As another year passes, we take a look at the great and good from the worlds of showbiz, sport, literature and politics who have left us in the past 12 months.
The Egyptian actor, best known for his roles in Lawrence of Arabia and Doctor Zhivago, died in Cairo of a heart attack. He was 83.
The Mississippi-born musician, known as "King of the Blues", died in his sleep in Las Vegas aged 89 after suffering from Alzheimer's disease and heart problems.
Craven was an award-winning horror film director well-known for directing A Nightmare on Elm Street, The Hills Have Eyes and Scream. He died of a brain tumour aged 76 in LA.
Sir Christopher Lee
The acclaimed actor and WWII veteran starred in a number of big roles during his long career, most recently as Saruman in the Lord of the Rings series. He was also a noted operatic singer and made heavy metal records in his later life. He died in Chelsea of heart failure. Lee was 93.
Amelia Boynton Robinson
Robinson, a friend and ally of Martin Luther King, was dubbed the matriarch of the American civil rights movement. She led the civil rights campaign in Selma, Alabama, and was badly injured by police in the town's infamous 'Bloody Sunday', when activists tried to march to Montgomery. She died aged 104.
Best known as the half-human, half-vulcan Mr Spock in Star Trek, Nimoy died in California aged 83 of lung problems.
Schmidt was a Cold War political giant, having served as West German chancellor for most of the 1970s and into the early 1980s. He died aged 96 and was given a state funeral in Germany.
Chalabi was an Iraqi politician notorious for his role as a source of the dissemination of faulty intelligence that Saddam Hussein was stockpiling WMDs before the 2003 US-led invasion. He died of heart failure aged 71.
Sir Nicholas Winton
Winton was a banker before serving in the RAF during WWII, after which he became a humanitarian worker. He came to the public's attention in the 1980s when it emerged he had saved hundreds of Jewish children in the 1930s by smuggling them out of Nazi-controlled Europe and into Britain as refugees. Winton was reunited with dozens of them on the BBC show That's Life. He died aged 106.
Munro was the last surviving pilot from the Dambusters bombing raids in WWII. He died in his native New Zealand aged 96.
Lee Kuan Yew
Yew was the first prime minister of post-colonial Singapore, earning him the nickname the "Father of Singapore". He governed for three decades and oversaw the country's impressive modernisation. He was 91.
Mary Doyle Keefe
Keefe was the model for Norman Rockwell's iconic wartime "Rosie the Riveter" propaganda poster, drawn to inspire women to work for the war effort on the home front. Keefe was actually a telephonist when she modelled in 1943 at 19 and had never riveted. She died aged 92.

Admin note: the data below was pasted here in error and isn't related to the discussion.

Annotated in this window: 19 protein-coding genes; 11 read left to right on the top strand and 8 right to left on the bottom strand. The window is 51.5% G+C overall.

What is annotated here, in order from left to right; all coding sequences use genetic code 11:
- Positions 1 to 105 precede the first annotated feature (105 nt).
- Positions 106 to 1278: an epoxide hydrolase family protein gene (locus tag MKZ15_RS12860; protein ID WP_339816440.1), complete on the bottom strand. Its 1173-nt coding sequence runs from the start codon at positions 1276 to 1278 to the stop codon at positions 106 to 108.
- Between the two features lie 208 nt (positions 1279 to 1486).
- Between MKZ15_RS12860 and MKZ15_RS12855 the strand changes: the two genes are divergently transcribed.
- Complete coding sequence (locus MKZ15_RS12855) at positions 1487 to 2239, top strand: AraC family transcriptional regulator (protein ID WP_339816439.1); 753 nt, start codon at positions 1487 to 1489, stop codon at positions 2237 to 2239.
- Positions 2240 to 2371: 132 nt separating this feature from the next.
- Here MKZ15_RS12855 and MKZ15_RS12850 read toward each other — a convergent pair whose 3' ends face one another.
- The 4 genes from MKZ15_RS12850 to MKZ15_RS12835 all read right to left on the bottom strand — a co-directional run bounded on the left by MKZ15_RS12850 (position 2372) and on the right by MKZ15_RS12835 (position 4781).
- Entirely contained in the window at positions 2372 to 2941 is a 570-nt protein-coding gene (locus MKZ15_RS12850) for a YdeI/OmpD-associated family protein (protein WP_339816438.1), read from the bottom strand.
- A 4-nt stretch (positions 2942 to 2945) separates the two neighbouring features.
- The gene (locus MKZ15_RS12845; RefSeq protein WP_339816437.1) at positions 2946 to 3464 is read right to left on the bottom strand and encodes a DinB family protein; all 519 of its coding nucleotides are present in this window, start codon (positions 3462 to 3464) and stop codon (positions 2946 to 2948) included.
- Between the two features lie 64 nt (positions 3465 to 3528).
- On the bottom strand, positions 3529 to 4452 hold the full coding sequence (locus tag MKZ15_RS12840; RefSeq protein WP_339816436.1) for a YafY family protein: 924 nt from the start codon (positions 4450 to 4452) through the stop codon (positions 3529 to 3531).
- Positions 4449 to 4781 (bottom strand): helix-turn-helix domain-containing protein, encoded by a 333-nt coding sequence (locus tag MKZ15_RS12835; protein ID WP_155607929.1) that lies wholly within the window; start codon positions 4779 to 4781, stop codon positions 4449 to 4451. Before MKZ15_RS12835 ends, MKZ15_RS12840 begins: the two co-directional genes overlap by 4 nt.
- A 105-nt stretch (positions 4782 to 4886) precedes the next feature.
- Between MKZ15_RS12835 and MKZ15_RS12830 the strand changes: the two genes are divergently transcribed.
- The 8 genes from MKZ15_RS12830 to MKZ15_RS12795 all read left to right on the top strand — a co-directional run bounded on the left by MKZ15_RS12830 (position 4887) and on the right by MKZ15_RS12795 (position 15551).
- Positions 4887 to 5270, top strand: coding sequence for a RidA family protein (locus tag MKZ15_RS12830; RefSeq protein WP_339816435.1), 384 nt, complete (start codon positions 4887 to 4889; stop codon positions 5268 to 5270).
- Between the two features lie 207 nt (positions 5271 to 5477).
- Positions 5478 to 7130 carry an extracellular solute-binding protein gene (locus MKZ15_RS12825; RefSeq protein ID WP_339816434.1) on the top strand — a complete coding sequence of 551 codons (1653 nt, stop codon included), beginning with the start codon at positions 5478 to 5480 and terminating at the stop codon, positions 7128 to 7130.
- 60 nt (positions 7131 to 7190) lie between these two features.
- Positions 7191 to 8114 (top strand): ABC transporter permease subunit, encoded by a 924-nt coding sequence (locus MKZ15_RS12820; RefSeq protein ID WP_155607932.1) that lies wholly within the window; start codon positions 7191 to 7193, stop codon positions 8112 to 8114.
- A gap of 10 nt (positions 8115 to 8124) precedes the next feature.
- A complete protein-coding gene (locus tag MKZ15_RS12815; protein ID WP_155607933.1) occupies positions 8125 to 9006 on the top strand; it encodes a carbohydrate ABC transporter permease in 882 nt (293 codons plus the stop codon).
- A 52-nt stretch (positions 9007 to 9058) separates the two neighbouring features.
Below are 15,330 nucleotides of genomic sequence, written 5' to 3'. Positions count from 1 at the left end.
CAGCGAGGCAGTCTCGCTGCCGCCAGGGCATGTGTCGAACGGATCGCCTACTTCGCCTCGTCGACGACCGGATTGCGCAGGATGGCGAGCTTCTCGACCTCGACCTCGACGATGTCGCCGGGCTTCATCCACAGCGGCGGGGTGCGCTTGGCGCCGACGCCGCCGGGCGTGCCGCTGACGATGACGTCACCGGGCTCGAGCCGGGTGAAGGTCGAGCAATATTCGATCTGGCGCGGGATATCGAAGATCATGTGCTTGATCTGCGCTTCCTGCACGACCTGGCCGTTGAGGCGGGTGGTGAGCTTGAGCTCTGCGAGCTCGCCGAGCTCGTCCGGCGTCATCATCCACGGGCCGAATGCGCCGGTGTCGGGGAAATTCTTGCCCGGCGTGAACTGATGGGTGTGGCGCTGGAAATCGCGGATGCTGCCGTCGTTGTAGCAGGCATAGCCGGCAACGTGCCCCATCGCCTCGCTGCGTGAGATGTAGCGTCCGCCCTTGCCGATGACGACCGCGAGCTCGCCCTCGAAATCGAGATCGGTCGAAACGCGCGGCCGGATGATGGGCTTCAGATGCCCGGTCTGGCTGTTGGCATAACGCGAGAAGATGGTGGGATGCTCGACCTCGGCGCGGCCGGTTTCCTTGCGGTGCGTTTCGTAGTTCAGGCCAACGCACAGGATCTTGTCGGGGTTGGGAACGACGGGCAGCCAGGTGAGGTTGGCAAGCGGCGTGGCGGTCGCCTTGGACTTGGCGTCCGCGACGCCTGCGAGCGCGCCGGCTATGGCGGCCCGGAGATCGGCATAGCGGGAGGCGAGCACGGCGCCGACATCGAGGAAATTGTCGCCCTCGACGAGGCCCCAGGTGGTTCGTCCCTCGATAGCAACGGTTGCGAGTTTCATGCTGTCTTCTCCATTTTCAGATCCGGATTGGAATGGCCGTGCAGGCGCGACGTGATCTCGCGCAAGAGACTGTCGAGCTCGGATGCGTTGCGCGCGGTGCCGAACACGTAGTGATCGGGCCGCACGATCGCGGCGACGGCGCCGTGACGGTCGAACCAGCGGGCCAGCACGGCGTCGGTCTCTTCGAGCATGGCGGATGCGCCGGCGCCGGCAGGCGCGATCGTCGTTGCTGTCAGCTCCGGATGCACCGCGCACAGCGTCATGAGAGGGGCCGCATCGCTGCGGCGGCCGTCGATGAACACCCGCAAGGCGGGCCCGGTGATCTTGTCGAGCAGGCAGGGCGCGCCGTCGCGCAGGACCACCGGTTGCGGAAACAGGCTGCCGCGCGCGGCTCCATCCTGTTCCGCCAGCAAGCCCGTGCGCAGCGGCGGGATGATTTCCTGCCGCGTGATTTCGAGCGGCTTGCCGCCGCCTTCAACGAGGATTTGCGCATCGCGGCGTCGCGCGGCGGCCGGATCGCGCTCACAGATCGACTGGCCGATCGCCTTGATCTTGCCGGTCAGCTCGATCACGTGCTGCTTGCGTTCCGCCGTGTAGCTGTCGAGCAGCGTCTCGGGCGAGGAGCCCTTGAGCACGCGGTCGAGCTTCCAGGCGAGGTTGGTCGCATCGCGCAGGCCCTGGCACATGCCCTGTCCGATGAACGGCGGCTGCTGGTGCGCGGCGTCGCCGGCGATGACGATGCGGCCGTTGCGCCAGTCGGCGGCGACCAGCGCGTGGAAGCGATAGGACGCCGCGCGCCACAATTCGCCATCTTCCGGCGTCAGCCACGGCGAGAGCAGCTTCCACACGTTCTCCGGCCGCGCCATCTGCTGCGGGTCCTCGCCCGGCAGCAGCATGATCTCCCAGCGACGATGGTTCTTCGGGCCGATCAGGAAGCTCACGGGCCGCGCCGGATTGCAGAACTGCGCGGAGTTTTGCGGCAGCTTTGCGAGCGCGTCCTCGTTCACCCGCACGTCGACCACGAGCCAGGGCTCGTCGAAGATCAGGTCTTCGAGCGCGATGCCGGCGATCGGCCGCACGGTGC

Sir Terry Pratchett
The acclaimed fantasy author of the popular Discworld series of novels had battled early-onset Alzheimer's and campaigned for those with the disease, which eventually killed him aged 66.
The powerhouse All Blacks legend was one of the best players rugby has ever seen. His death aged just 40 from kidney problems shocked the sporting world.
Collins was a hugely popular romance author, selling more than half a billion novels worldwide. She died of breast cancer aged 77.
Nemtsov was a Russian opposition leader, liberal politician and outspoken critic of Vladimir Putin, who he accused of trying to create a dictatorship. He was shot and killed in an assassination by Islamists a short distance from the Kremlin. He was 55.
Rendell was an author of popular crime thrillers, some of which were adapted into TV series. Among the most popular were her Inspector Wexford novels. She died after suffering a stroke aged 85.
Former Liberal Democrat leader Charles Kennedy was a well-known, well-liked and well-respected British politician. He had publicly battled alcoholism, an illness that would force him from his party leadership but he would eventually control. He died of a haemorrhage, linked to his past alcoholism, aged 55.
The Liverpudlian entertainer had a long career as a singer and TV presenter, including shows such as Blind Date and Surprise, Surprise. She died of a stroke aged 72 at her Spanish home.
Conquest was an eminent historian of the Soviet Union, work fuelled by his own anti-communism, and he argued many of his grim conclusions about what went on were vindicated by the opening up of Soviet archives in the early 1990s, though his critics dispute this. Conquest died aged 98.